The CCM Premier R1.9 Senior Composite Goalie Stick is a composite construction goalie stick.
CCM Premier R1.9 Composite Goalie Stick
The team at CCM has completely redesigned its composite goalie line and is optimized to bring the lightest and best feeling composite goalie stick to the crease.
CCM Premier R1.9 Composite Goalie Stick Features:
- Paddle: Strategically placed ExoFibe weave with a matte finish helps to reduce vibrations to provide a better feel of the puck
- Handle: The new Raised Grip technology is designed to offer great control, especially when playing the puck
- Blade: A very stiff blade to help with greater accuracy and control of deflections
- Construction: Very light composite structure based on the way CCM player sticks are built help to provide great feel and durability
- Available in sizes 25, 26, 27 paddle lengths
- White/Black and White/Red colors
Goalie Stick Construction Differences – Wood, Foam Core & Composite
A frequently asked question by our customers focuses on the differences between a Wood, Foam Core or Composite goalie stick. Beyond respective price range, each type of stick and construction possesses a unique set of benefits and potential drawbacks. there is more to the differences in these type of sticks other than just price. A more detailed analysis of each is as follows:
The first category of stick construction involves the use of traditional wood. With a history that (at least) dates back to the early 1800’s, the earliest hockey sticks were crafted from wood. In the 1950’s, the blades of the original “one-piece” wooden sticks were wrapped in fiberglass to increase durability. Since the development of the composite stick, the use of the traditional wooden stick has become less common. However, a well-crafted wooden stick will remain consistently stiff from “heel-to-handle” throughout its use and may actually provide better feel for goalies when handling the puck. In addition, wooden sticks tend to be much less expensive than foam core sticks and composite sticks.
Notwithstanding these benefits, there are two major drawbacks to using a traditional wooden goalie stick: weight and durability. Sticks made from wood are almost invariably heavier in weight, making the stick less maneuverable. Regarding durability, a wooden stick will likely start to show signs of use early on. While the traditional feel might remain, the materials bonded at the heel and blade are not as resilient as those used in a foam core or composite stick.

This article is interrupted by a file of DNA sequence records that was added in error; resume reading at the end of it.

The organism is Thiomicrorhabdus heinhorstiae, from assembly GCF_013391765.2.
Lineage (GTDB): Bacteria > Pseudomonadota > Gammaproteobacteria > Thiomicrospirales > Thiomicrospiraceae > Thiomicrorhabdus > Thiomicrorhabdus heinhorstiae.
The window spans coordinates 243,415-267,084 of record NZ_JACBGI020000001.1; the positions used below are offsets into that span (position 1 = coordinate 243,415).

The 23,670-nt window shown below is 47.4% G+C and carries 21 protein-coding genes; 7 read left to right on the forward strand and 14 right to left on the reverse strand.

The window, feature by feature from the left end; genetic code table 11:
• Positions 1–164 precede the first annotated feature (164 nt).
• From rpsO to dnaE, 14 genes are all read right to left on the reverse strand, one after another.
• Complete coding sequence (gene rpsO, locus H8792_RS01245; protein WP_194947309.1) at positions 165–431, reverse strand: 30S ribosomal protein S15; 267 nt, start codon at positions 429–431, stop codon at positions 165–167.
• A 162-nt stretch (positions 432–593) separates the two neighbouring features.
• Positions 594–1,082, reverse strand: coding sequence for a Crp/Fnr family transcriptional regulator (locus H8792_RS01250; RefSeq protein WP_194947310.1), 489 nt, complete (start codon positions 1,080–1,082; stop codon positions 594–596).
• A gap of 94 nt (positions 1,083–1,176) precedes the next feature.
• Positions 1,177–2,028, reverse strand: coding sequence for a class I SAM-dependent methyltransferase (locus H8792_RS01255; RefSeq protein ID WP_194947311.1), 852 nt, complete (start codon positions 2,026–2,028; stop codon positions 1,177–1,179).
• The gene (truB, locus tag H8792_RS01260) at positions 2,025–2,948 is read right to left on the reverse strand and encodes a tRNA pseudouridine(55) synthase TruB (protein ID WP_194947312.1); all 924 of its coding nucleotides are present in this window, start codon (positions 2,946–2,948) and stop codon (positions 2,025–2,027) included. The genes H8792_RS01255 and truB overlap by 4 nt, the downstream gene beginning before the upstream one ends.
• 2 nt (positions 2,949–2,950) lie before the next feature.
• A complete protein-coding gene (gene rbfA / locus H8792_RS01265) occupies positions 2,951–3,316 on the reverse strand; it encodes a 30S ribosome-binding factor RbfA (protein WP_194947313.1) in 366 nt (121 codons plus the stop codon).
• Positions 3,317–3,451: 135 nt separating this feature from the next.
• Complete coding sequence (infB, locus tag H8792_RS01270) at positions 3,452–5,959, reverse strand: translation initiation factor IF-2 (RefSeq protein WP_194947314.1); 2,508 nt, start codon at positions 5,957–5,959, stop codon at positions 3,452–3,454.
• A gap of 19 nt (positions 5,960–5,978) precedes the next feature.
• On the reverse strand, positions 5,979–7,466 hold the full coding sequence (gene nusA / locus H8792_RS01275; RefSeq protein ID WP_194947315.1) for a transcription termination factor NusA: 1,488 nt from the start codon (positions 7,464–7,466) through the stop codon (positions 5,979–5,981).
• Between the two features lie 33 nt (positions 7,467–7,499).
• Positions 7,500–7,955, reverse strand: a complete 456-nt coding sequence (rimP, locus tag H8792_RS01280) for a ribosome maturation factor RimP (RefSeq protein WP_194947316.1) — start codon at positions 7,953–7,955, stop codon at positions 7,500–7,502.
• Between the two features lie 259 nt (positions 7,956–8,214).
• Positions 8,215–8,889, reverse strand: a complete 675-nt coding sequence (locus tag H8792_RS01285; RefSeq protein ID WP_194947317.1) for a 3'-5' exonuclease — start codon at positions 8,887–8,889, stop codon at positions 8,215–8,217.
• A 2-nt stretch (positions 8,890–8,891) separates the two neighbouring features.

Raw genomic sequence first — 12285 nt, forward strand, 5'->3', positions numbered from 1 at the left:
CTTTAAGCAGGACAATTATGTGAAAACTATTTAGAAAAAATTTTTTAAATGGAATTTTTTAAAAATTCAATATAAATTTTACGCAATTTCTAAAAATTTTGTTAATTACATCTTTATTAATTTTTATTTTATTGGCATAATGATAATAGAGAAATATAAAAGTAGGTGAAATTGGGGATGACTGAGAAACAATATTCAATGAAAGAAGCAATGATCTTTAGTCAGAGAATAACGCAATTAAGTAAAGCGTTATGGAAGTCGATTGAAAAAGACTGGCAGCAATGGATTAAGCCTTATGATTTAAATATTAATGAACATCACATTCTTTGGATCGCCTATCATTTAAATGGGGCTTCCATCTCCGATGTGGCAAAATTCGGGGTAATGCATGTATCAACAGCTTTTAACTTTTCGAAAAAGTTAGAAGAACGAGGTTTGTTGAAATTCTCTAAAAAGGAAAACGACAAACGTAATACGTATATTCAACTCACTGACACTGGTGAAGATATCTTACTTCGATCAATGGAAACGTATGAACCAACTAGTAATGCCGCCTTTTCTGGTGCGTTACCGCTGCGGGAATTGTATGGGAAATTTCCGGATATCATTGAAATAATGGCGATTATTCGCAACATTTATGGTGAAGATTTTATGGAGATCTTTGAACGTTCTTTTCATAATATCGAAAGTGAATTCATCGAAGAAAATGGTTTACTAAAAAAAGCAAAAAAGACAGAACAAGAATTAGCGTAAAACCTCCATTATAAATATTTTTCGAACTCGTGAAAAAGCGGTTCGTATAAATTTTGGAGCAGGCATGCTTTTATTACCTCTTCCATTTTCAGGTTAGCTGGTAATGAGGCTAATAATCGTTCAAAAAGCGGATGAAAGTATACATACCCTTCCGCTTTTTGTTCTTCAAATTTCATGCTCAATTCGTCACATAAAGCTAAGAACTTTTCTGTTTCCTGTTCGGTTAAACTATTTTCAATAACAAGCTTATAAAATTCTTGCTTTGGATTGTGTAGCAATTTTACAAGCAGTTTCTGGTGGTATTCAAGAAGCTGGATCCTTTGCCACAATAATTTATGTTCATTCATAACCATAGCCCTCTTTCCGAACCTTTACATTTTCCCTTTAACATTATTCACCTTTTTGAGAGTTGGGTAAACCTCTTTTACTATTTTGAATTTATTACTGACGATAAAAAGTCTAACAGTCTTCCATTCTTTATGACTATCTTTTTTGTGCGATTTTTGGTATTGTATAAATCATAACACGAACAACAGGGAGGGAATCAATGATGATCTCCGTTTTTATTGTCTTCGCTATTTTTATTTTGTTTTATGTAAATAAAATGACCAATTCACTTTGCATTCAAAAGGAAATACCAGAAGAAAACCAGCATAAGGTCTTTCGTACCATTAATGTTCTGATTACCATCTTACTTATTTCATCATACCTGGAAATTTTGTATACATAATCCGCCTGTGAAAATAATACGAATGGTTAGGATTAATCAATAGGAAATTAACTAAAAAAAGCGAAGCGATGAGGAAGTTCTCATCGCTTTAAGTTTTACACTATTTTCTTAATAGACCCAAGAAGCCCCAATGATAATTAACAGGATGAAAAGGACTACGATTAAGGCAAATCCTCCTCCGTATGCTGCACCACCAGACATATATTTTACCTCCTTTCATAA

Foam Core Sticks:
The second category of stick includes the “foam core” goalie stick. While the foam core stick’s appearance may be similar to that of a wooden stick, a foam core stick contains compacted foam in the paddle area with a wood spine through approximately two thirds the length of the paddle. The handle of these sticks is more traditional and employs an ash/wood material. Foam core sticks are very durable as the compacted foam is highly resistant to cracking and chipping.
In addition, the compacted foam allows the foam core stick to be lighter than traditional wooden sticks. However, the frequently cited issue with foam core sticks is that they develop increased and undesired flexibility over time. To combat this concern, stick manufacturers have added carbon strips to the top level foam core sticks to reduce flexibility and increase consistency over time.
The third type of stick is the composite goalie stick. Composite sticks are similar to traditional wood sticks in the sense that they are consistently stiff over the life of the stick. However compared to wood sticks, composite sticks a significantly lighter. Composite sticks are the only category of goalie stick that come with a warranty, each stick has a 30 day manufactures warranty period from the time of purchase. The major advantage of composite goalie sticks is the stiffness and the weight factor. As you go up in price on composite goalie sticks, the weight becomes increasing lighter.
A disadvantage of composite goalie sticks is vibration. Some goalies believe that the composite goalie sticks gives off a vibration when making a stick save. This philosophy seems to vary case by case depending on the goalie, some goalies believe this to be true while other do not believe this is an issue. Like most things goalie related, it comes down to a personal preference.